"I was wrong" isn't in my vocabulary.                                Photographer: Fabrizio Costantino/Bloomberg News
"I was wrong" isn't in my vocabulary.                               Photographer: Fabrizio Costantino/Bloomberg News

I have spilled a great deal of pixels and time in these pages discussing the importance of not letting your biases get the best of you as an investor. (See this, this, this, this, this, this, this, this, and this). Further, when you are wrong, you must do more than merely acknowledge it: Embrace the error, understand it and learn from it. Traders who don't learn these lessons very quickly become ex-traders.

If only the same were true for the pundits and politicians who refuse to acknowledge their mistakes. Instead, they double down on the same bad philosophy and belief system that led to the error in the first place.

The latest example of this is former Vice President Dick Cheney. In a recent Wall Street Journal op-ed -- one that isn't even worthy of a link -- he blames the entire Iraq fiasco on the current president, stating “Rarely has a U.S. president been so wrong about so much at the expense of so many.”

I did a double-take when I read that: I wasn’t sure if he was discussing the current president or the man Cheney ostensibly worked for, George W. Bush. Regardless of what you think about the current sitting president -- he has been an enormous disappointment for many, and his poll numbers reflect that -- invading Iraq was a choice made by the Bush administration. And the only person more wrong about Iraq than Bush was the invasion’s chief advocate and architect, Cheney himself.

Paul Waldman writing in the Washington Post pulled together some Cheney quotes that are instructive:

• “Simply stated, there is no doubt that Saddam Hussein now has weapons of mass destruction. There is no doubt he is amassing them to use against our friends, against our allies, and against us.”

• “It’s been pretty well confirmed” that 9/11 hijacker Mohammed Atta “did go to Prague and he did meet with a senior official of the Iraqi intelligence service.”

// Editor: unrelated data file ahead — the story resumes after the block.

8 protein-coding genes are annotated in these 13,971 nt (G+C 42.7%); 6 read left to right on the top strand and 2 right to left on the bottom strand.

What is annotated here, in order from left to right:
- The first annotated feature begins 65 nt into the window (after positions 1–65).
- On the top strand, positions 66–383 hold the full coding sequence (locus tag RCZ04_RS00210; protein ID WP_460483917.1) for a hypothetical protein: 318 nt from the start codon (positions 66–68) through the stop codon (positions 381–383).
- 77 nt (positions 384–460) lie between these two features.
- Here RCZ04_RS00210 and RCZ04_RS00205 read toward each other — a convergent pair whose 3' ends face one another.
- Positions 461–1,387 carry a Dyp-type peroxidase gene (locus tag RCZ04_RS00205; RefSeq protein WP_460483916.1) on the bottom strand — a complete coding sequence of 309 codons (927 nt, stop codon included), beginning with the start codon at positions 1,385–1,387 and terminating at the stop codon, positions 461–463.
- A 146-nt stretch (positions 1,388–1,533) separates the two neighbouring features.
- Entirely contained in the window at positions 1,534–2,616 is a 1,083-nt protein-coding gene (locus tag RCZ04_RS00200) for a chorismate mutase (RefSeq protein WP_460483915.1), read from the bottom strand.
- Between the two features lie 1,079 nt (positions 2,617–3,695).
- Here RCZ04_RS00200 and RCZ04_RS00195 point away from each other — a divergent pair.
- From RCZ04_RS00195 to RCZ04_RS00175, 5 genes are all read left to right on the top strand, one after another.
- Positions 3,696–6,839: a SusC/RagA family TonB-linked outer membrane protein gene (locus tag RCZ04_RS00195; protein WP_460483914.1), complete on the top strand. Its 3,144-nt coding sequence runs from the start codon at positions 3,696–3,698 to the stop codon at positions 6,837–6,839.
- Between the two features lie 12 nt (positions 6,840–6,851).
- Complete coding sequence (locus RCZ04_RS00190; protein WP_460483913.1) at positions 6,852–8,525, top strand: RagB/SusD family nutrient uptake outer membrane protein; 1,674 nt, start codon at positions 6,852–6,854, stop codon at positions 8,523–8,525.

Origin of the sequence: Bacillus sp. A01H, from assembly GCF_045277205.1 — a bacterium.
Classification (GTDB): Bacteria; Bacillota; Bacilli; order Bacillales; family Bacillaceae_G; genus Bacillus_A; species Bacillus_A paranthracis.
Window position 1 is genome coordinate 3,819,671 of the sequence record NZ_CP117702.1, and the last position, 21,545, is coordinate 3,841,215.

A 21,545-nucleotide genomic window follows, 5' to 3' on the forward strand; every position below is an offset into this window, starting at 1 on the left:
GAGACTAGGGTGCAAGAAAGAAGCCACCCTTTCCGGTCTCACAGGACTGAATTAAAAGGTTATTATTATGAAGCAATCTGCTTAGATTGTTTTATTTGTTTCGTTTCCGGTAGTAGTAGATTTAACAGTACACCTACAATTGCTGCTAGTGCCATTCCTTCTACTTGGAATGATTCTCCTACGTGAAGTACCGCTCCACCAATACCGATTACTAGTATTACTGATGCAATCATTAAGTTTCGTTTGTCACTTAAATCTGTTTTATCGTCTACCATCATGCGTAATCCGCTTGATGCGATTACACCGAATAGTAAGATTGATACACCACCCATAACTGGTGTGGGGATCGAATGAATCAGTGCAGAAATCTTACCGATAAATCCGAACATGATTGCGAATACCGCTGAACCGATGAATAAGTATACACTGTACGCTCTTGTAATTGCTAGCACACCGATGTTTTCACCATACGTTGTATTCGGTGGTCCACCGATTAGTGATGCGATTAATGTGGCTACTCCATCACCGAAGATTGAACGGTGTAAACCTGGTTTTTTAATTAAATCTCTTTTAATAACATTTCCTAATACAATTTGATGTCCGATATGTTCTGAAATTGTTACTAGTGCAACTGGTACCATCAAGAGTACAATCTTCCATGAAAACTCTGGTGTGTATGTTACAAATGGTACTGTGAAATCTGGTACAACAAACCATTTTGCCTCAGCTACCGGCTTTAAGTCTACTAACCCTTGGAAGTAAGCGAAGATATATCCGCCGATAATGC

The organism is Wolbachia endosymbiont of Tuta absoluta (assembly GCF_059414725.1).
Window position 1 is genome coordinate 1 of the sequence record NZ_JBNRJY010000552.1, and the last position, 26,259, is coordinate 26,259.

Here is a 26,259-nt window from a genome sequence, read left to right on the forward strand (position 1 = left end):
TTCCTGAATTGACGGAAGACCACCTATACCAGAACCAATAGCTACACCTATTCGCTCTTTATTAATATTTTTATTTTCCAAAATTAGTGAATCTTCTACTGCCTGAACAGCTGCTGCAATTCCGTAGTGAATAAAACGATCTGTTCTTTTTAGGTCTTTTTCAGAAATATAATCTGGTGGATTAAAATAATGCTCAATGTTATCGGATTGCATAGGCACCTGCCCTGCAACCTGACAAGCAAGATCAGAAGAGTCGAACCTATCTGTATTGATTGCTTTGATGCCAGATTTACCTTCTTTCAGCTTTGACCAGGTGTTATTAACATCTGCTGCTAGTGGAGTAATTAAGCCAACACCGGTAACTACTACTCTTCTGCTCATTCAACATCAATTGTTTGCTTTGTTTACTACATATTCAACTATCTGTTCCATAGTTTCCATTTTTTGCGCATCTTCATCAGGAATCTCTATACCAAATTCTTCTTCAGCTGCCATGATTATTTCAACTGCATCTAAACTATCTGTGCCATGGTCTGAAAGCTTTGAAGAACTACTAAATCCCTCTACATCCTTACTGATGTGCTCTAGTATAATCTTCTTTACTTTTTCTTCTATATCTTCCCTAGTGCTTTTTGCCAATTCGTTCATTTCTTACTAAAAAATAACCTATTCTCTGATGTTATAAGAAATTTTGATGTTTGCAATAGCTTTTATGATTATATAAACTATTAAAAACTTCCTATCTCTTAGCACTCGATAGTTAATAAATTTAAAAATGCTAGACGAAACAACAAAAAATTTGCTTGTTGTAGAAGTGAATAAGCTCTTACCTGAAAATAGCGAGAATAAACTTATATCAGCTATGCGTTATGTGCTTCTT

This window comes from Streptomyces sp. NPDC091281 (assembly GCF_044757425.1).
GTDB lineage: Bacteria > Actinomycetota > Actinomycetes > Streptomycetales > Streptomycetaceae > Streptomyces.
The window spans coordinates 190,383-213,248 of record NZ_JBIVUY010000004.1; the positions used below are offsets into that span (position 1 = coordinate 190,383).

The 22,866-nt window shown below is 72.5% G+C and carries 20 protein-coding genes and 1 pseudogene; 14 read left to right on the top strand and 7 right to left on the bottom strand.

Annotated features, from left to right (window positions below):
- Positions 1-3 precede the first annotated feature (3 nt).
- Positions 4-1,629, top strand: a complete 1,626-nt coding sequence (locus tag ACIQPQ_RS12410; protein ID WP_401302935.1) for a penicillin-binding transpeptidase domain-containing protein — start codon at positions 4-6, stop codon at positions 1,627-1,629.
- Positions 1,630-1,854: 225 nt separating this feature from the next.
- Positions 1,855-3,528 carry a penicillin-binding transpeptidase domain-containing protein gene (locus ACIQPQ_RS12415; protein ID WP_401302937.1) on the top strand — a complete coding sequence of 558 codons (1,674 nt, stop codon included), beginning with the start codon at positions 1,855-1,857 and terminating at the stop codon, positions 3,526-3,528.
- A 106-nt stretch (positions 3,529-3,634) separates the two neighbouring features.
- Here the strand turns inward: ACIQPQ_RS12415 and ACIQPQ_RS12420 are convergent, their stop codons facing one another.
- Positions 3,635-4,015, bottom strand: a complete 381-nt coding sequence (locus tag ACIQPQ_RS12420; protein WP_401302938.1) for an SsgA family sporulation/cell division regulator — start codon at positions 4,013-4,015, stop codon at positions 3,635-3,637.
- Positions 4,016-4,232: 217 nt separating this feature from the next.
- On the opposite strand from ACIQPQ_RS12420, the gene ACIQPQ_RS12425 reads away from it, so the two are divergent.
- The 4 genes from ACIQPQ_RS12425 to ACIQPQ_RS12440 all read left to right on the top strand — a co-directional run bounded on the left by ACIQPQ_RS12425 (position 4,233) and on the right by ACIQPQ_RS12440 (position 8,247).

• “We do know, with absolute certainty, that [Saddam Hussein] is using his procurement system to acquire the equipment he needs in order to enrich uranium to build a nuclear weapon”

• “I think they’re in the last throes, if you will, of the insurgency.” (2005)

Waldman further notes that among the other people who were terribly wrong about Iraq -- and it is a long list that includes Bill Kristol, Paul Wolfowitz and Donald Rumsfeld -- no one “has been more wrong and more shamelessly dishonest on the topic of Iraq than Dick Cheney.”

My own analysis of the invasion of Iraq, published the night before hostilities formally began, was called ``Not So Hidden Agenda.'' Using open-source material, I wrote at the time it was fairly conclusive that Iraqi leader Hussein didn't have weapons of mass destruction. And since it was unimaginable to me that any American president would invade a country under false pretenses, I tried to reverse engineer the actual reasons we might invade a sovereign country that posed no direct threat and hadn't attacked the U.S. or its allies.

I got it wrong. My failure was to miss the mendacity of Bush-Cheney administration, its lack of planning for the occupation and its ignorance of the history and culture of the nation we invaded. At least I accurately estimated that the war would last more than a decade and cost at least $1 trillion.

Which leads me back to the original theme I have been harping on lately: Being wrong has consequences -- but they are easily recognizable, and if corrected early enough, not often terribly costly.

Being wrong, staying wrong, and refusing to acknowledge your errors are expensive, fatal flaws. It's as true for politicians as it is for traders.

To contact the author of this article: Barry Ritholtz at britholtz3@bloomberg.net.

To contact the editor responsible for this article: James Greiff at jgreiff@bloomberg.net.